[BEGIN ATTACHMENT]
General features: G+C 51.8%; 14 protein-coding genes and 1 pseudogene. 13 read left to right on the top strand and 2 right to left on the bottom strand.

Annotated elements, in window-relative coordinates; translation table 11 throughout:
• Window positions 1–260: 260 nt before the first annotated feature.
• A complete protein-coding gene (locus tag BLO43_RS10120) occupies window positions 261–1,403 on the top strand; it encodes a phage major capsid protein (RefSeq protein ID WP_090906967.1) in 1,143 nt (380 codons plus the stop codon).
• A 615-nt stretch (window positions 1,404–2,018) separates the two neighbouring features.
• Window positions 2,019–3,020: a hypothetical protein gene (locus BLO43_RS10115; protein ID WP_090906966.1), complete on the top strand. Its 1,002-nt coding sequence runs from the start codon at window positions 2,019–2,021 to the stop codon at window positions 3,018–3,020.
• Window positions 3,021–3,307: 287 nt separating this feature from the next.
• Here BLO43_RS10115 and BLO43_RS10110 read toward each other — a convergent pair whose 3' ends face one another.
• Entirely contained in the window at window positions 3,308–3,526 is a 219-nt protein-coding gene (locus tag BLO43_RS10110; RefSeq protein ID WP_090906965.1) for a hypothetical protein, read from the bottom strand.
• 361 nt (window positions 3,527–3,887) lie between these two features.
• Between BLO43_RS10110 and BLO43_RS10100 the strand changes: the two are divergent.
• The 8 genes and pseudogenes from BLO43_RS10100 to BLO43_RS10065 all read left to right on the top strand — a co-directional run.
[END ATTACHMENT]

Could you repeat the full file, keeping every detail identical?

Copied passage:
General features: G+C 51.8%; 14 protein-coding genes and 1 pseudogene. 13 read left to right on the top strand and 2 right to left on the bottom strand.

Annotated elements, in window-relative coordinates; translation table 11 throughout:
• Window positions 1–260: 260 nt before the first annotated feature.
• A complete protein-coding gene (locus tag BLO43_RS10120) occupies window positions 261–1,403 on the top strand; it encodes a phage major capsid protein (RefSeq protein ID WP_090906967.1) in 1,143 nt (380 codons plus the stop codon).
• A 615-nt stretch (window positions 1,404–2,018) separates the two neighbouring features.
• Window positions 2,019–3,020: a hypothetical protein gene (locus BLO43_RS10115; protein ID WP_090906966.1), complete on the top strand. Its 1,002-nt coding sequence runs from the start codon at window positions 2,019–2,021 to the stop codon at window positions 3,018–3,020.
• Window positions 3,021–3,307: 287 nt separating this feature from the next.
• Here BLO43_RS10115 and BLO43_RS10110 read toward each other — a convergent pair whose 3' ends face one another.
• Entirely contained in the window at window positions 3,308–3,526 is a 219-nt protein-coding gene (locus tag BLO43_RS10110; RefSeq protein ID WP_090906965.1) for a hypothetical protein, read from the bottom strand.
• 361 nt (window positions 3,527–3,887) lie between these two features.
• Between BLO43_RS10110 and BLO43_RS10100 the strand changes: the two are divergent.
• The 8 genes and pseudogenes from BLO43_RS10100 to BLO43_RS10065 all read left to right on the top strand — a co-directional run.